What is Autism?


Autism is a complex neurological disorder that typically appears during a child’s first three years of life. Autism spectrum (ASD) and autism are both general terms for the complex disorder of brain development. With the May 2013 publication of the new DSM-5 diagnostic manual, autistic disorder, childhood disintegrative disorder, pervasive developmental disorder-not otherwise specified (PDD-NOS) and Asperger will be merged into one umbrella diagnosis of ASD. These development disorders affect each child differently, demonstrating combinations of behaviors that range from mild to severe. The term Autism Spectrum Disorder (ASD) is used to capture the wide diversity of manifestation of the disorder.


Children with ASD diagnoses will have difficulties in communication, reciprocal social interactions and play. A young child with ASD is likely to have limited or no verbal language, difficulty playing with other children, repetitive or restrictive interactions with objects and may resist change in routines. Although Autism is described by a certain set of behaviors, children affected by the disorder can exhibit these behaviors in differing degree of severity.


ASD can be related to intellectual disability, difficulties in motor coordination and attention and physical health issues such as sleep and gastrointestinal disturbances. Some children with ASD excel in areas such as visual skills, music, math and art.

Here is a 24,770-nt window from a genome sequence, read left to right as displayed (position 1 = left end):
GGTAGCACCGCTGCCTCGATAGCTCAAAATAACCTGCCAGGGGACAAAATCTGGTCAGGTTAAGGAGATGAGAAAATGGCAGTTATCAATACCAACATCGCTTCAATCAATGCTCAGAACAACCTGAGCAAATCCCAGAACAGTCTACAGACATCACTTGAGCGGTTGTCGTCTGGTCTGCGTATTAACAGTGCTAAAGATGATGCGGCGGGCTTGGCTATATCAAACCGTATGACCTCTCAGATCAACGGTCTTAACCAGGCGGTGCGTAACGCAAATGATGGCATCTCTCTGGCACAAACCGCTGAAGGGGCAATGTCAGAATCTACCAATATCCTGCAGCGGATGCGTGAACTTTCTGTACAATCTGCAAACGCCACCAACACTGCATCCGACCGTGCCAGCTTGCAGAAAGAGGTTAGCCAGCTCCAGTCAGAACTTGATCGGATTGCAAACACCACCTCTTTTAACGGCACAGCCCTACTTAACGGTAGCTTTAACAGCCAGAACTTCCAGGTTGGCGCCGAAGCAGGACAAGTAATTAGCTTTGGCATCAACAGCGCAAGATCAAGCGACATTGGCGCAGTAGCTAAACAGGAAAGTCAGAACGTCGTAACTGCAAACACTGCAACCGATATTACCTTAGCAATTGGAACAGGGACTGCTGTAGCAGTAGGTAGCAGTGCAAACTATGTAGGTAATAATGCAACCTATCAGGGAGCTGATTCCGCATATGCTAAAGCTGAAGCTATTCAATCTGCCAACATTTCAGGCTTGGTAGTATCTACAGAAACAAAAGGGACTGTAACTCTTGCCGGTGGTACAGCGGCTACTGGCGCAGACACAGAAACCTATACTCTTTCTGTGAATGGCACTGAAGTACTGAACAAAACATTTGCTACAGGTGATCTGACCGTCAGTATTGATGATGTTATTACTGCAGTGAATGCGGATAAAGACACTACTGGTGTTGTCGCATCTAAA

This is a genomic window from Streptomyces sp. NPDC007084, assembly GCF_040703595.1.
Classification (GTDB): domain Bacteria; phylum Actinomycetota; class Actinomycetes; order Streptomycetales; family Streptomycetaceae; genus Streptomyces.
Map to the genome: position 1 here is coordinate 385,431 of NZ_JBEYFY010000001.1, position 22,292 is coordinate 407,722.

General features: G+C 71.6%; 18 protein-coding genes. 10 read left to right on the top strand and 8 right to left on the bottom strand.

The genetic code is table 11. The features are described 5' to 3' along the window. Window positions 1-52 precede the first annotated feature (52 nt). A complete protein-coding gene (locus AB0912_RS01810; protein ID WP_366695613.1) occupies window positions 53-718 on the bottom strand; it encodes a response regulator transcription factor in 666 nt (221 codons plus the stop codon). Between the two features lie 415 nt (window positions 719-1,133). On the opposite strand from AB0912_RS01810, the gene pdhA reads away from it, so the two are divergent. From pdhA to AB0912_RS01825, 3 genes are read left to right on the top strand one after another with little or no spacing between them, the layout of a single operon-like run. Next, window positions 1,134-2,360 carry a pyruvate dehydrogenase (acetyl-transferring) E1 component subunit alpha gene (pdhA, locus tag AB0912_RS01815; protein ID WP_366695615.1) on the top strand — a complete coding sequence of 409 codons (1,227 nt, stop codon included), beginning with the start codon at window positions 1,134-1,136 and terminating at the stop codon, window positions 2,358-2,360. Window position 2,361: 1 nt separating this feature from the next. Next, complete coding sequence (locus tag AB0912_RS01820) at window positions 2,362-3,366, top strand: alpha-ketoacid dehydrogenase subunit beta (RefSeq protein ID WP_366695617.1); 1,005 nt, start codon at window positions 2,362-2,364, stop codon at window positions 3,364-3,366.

Autism appears to have its effect in very early brain development. Methods of early diagnosis are major focus of researchers because early interventions with proven behavioral therapies can substantial improve outcomes. Increasing autism awareness is a key aspect of early diagnosis and one in which our families and communities play an invaluable role.


What Causes Autism Spectrum Disorders?


The cause of ASD, unfortunately, has not been attributed to any single cause. Current research suggests that the primary cause is linked to biological or neurological differences in the brain. It is said that multiple causes will eventually be identified such as a combination of autism risk genes and environmental factors influencing early brain development. A number of environmental stresses appear to further a child’s risk. The clearest evidence of these autism risk factors involves advanced parental age at the time of conception (both mom and dad), maternal illness during pregnancy and certain difficulties during birth, particularly those involving periods of oxygen deprivation to the baby’s brain. These factors, by themselves, do not cause autism. Rather, in combination with genetic risk factors, they appear to modestly increase risk.  Furthermore, it is determined that ASD is not caused by poor parenting nor is it a mental illness.


Is there a cure for ASD?


At this time, there is no "cure" for ASD. There is a link to differences in the brain of a child with ASD, and therefore, it may be not be cured. Studies show that proven educational treatments have been developed over the past 30 years to positively change many of the behaviors and deficits associated with ASD. Early intervention is important to improving long term outcomes.